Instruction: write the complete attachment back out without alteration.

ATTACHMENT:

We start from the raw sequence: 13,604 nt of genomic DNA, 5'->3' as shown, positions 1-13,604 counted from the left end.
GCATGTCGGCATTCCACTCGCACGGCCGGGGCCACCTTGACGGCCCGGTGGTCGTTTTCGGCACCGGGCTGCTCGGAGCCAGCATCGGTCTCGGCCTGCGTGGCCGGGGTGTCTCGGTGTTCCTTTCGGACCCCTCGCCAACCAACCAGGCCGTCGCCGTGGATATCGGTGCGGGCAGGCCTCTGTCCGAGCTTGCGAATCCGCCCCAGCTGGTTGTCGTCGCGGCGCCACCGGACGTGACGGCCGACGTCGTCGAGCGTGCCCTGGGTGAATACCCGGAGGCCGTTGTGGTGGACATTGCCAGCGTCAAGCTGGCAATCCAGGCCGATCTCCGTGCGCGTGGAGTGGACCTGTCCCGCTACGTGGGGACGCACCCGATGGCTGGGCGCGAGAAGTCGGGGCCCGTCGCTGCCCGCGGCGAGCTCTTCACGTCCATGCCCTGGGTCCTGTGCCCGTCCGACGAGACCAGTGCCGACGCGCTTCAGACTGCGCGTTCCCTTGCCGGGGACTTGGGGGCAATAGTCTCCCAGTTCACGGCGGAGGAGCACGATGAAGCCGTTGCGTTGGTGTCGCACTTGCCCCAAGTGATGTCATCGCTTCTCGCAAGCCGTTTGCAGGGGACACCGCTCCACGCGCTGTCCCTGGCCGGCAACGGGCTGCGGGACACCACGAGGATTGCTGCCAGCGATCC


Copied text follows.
We start from the raw sequence: 13,604 nt of genomic DNA, 5'->3' as shown, positions 1-13,604 counted from the left end.
GCATGTCGGCATTCCACTCGCACGGCCGGGGCCACCTTGACGGCCCGGTGGTCGTTTTCGGCACCGGGCTGCTCGGAGCCAGCATCGGTCTCGGCCTGCGTGGCCGGGGTGTCTCGGTGTTCCTTTCGGACCCCTCGCCAACCAACCAGGCCGTCGCCGTGGATATCGGTGCGGGCAGGCCTCTGTCCGAGCTTGCGAATCCGCCCCAGCTGGTTGTCGTCGCGGCGCCACCGGACGTGACGGCCGACGTCGTCGAGCGTGCCCTGGGTGAATACCCGGAGGCCGTTGTGGTGGACATTGCCAGCGTCAAGCTGGCAATCCAGGCCGATCTCCGTGCGCGTGGAGTGGACCTGTCCCGCTACGTGGGGACGCACCCGATGGCTGGGCGCGAGAAGTCGGGGCCCGTCGCTGCCCGCGGCGAGCTCTTCACGTCCATGCCCTGGGTCCTGTGCCCGTCCGACGAGACCAGTGCCGACGCGCTTCAGACTGCGCGTTCCCTTGCCGGGGACTTGGGGGCAATAGTCTCCCAGTTCACGGCGGAGGAGCACGATGAAGCCGTTGCGTTGGTGTCGCACTTGCCCCAAGTGATGTCATCGCTTCTCGCAAGCCGTTTGCAGGGGACACCGCTCCACGCGCTGTCCCTGGCCGGCAACGGGCTGCGGGACACCACGAGGATTGCTGCCAGCGATCC